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Re: widget example of CORS and UMP

From: Dirk Pranke <dpranke@chromium.org>
Date: Fri, 14 May 2010 15:53:24 -0700
Message-ID: <AANLkTil0ZLvSdNHzcENybJwNF3D6dGgusL_mfoH0n9br@mail.gmail.com>
To: Tyler Close <tyler.close@gmail.com>
Cc: Maciej Stachowiak <mjs@apple.com>, public-webapps <public-webapps@w3.org>
On Fri, May 14, 2010 at 1:44 PM, Tyler Close <tyler.close@gmail.com> wrote:
> On Fri, May 14, 2010 at 12:27 PM, Dirk Pranke <dpranke@chromium.org> wrote:
>> On Fri, May 14, 2010 at 12:00 PM, Tyler Close <tyler.close@gmail.com> wrote:
>>> On Fri, May 14, 2010 at 11:27 AM, Dirk Pranke <dpranke@chromium.org> wrote:
>>>> On Fri, May 14, 2010 at 10:18 AM, Tyler Close <tyler.close@gmail.com> wrote:
>>>>> On Fri, May 14, 2010 at 1:15 AM, Maciej Stachowiak <mjs@apple.com> wrote:
>>>>>> OK, so there's two vulnerability scenarios:
>>>>>
>>>>> Actually, there is at least one other kind of vulnerability in the
>>>>> CORS design that has not been mentioned by anyone yet and that does
>>>>> not require XSS or untrusted code.
>>>>>
>>>>> Before I describe the attack, I want to remind everyone that the
>>>>> purpose of this particular scenario was to study the usability of CORS
>>>>> and UMP in a benign situation. This example only has a page from Yahoo
>>>>> talking to servers also operated by Yahoo. There are also no
>>>>> side-effects in this example; it's purely a data presentation example.
>>>>> Given that CORS and UMP are new protocols and that this is the most
>>>>> benign scenario we can conjure, I think it's fair to expect a solution
>>>>> with strong security properties. It should be damning if the solution
>>>>> to this very simple scenario introduces complex security problems.
>>>>>
>>>>
>>>> We are talking about enabling a class of functionality (cross-origin
>>>> messaging) that isn't currently possible on the web. Obviously if it is
>>>> possible to do so securely and easily, that's a good thing. If that is not
>>>> possible, and the options are to enable things that have relative degrees
>>>> of security or ease of use, then it becomes much more debatable.
>>>> "Damning" is a strong word to use in this situation,
>>>
>>> If the introduced security problems are complex and therefore hard or
>>> infeasible to solve, then "damning" is the right word. If the simple,
>>> benign scenario is made infeasible, that's damning.
>>>
>>>>  especially since I
>>>> think most people would see the interchange between Maciej and I that
>>>> neither solution (CORS or UMP) makes things trivially securable. Another
>>>> conclusion could be that doing this stuff is just hard.
>>>
>>> There's a big difference between "trivially" and infeasible. What are
>>> the issues with UMP where we cannot provide concrete guidance to
>>> developers? As I've shown, there are hard unknowns in the CORS
>>> solution.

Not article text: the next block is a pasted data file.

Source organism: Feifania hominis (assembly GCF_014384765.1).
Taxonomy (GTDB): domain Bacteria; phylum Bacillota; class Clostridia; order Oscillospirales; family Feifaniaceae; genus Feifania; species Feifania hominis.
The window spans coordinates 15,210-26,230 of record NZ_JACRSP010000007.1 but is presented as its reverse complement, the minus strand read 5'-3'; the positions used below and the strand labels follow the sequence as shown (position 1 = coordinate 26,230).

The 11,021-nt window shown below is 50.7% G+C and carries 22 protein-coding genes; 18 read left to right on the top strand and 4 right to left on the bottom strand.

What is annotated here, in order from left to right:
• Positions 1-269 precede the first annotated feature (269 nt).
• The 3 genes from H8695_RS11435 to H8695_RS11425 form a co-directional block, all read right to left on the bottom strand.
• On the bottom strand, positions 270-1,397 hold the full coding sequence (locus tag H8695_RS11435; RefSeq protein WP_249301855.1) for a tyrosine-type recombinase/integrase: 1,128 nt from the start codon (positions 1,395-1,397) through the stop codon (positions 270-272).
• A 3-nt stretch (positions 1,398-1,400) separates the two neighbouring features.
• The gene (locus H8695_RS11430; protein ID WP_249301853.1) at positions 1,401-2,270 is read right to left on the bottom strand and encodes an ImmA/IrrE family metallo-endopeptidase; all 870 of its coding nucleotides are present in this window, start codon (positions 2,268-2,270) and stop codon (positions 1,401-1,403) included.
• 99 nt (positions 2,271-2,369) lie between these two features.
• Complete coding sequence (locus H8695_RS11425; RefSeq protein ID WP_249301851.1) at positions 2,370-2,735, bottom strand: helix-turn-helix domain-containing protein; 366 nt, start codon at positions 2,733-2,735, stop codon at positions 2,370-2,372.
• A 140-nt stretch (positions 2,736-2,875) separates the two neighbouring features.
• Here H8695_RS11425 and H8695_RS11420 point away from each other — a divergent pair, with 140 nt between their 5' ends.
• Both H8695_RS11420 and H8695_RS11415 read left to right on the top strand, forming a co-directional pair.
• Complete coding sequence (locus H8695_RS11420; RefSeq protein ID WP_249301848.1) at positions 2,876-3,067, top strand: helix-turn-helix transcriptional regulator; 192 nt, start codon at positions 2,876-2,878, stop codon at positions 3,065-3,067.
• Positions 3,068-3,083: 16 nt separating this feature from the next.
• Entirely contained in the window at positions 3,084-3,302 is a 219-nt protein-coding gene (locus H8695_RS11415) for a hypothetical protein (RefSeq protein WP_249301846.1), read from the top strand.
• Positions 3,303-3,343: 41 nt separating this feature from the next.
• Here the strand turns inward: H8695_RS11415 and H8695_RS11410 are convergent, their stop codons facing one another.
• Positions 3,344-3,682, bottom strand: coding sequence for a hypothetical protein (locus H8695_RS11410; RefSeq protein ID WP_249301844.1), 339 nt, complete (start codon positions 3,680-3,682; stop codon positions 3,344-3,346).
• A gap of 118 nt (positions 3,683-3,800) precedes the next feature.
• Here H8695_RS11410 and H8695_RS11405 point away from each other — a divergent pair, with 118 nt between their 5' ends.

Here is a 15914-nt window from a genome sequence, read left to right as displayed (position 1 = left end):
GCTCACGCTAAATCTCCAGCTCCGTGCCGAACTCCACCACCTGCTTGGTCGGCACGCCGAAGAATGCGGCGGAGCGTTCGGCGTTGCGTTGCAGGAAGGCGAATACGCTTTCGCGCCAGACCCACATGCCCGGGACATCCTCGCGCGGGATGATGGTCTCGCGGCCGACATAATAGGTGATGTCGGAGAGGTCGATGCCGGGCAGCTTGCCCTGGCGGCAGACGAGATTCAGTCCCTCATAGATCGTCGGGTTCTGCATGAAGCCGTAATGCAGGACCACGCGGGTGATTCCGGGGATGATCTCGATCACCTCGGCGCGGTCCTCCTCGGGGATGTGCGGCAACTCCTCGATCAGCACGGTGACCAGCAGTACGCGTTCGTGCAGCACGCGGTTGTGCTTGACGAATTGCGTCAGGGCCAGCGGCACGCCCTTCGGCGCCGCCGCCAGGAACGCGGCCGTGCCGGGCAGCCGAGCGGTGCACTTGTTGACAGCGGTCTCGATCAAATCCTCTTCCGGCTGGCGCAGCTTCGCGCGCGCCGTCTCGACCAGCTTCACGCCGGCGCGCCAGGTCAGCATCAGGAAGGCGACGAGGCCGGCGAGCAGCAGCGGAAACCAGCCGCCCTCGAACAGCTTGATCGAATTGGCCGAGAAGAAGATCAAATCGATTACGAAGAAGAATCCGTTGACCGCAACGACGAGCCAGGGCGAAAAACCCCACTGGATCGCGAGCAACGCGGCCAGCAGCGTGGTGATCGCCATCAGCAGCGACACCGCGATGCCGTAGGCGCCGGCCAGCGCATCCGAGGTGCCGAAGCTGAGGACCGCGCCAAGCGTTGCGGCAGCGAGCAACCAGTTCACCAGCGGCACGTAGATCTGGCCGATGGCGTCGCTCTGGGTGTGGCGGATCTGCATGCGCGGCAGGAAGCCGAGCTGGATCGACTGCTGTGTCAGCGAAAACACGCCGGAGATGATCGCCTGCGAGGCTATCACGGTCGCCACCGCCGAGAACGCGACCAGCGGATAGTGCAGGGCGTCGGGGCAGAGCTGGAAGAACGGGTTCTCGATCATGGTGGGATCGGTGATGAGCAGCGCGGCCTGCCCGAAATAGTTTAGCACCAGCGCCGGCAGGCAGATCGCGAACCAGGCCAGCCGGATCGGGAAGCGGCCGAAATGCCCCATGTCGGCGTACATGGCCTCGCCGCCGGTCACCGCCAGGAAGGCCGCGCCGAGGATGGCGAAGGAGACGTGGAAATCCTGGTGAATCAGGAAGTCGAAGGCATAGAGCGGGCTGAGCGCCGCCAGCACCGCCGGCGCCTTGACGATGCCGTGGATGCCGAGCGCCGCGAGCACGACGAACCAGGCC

>>
>> You've shown that there are cases where CORS is not secure. I don't know that
>> I would agree with your assessment that you've shown that there are
>> "hard unknowns".
>
> Further down in this email, you punt on my example, saying that it
> can't be deployed. If there are classes of applications that CORS
> cannot address, and these classes are important, then there are "hard
> unknowns" in CORS.

I should have mentioned that, as many others have pointed out, simply running
the widget off-origin (or in a sandboxed iframe) would also work. I do not agree
with your second sentence. We know the circumstances that make cookie-based
solutions dangers; you yourself have been very helpful in pointing them out.

So, I don't think your "hard unknown" characterization is accurate.

> For example, will the Security Considerations
> section of CORS have to say:
>
> "It is not safe in CORS to make a GET request for public data using a
> URL obtained from a possibly malicious party. Validating the URL
> requires global knowledge of all origins that might grant special
> access to the requestor's origin, and so return private user data."

Yes, one would imagine saying something quite similar to that.

>> As Maciej has shown, simply saying "make sure the URL can't be easily
>> obtained" is not
>> that easy.
>
> I saw him assert that. I didn't see him show that. What are the
> pitfalls that have not been addressed in the UMP spec?

Well, he didn't show that any more than I showed how to get the unguessable
URL in the first place. However, the fact that he caught errors in my
description
of what you had to protect against seemed like a strong argument.

>
>>>>> If the Yahoo Finance portfolio was designed to use UMP instead of
>>>>> CORS, this hack would not compromise any private
>>>>> portfolio data since the attacker doesn't know the unguessable secret
>>>>> for anyone's private portfolio.
>>>>>
>>>>
>>>> If the code had been audited, then it is reasonable to assume that someone
>>>> would have caught that allowing the HotTrades service to tell the user to
>>>> fetch *any url at all* was a bad idea, and the API should have been
>>>> restricted to "GET http://finance.yahoo.com/stock/%s/instaprice" instead
>>>> of "GET %s".
>>>
>>> You've changed the scenario so that now HotTrades can only happen on
>>> Yahoo listed securities, instead of those listed on any exchange in
>>> the world. You have to allow fetching of any URL to make the
>>> application work.
>>
>> If that is true, then a reasonable audit would not allow that app to run on
>> my.yahoo.com, because of the dangers involved.
>
> Or, a reasonable audit could say: "that's a fine app, so long as
> you're using UMP". If CORS requires the app to be rejected, that's a
> failure for CORS and this WG.

Hardly. No one said that enabling such an app under all the conditions
you enumerated was a requirement.

> I see the WG's role here as defining a protocol that enables
> applications. Saying "don't do that", as has become popular of late on
> this list, is failure.

One could just as easily argue that UMP disallows you from using
user-friendly URLs, and that that is a failure.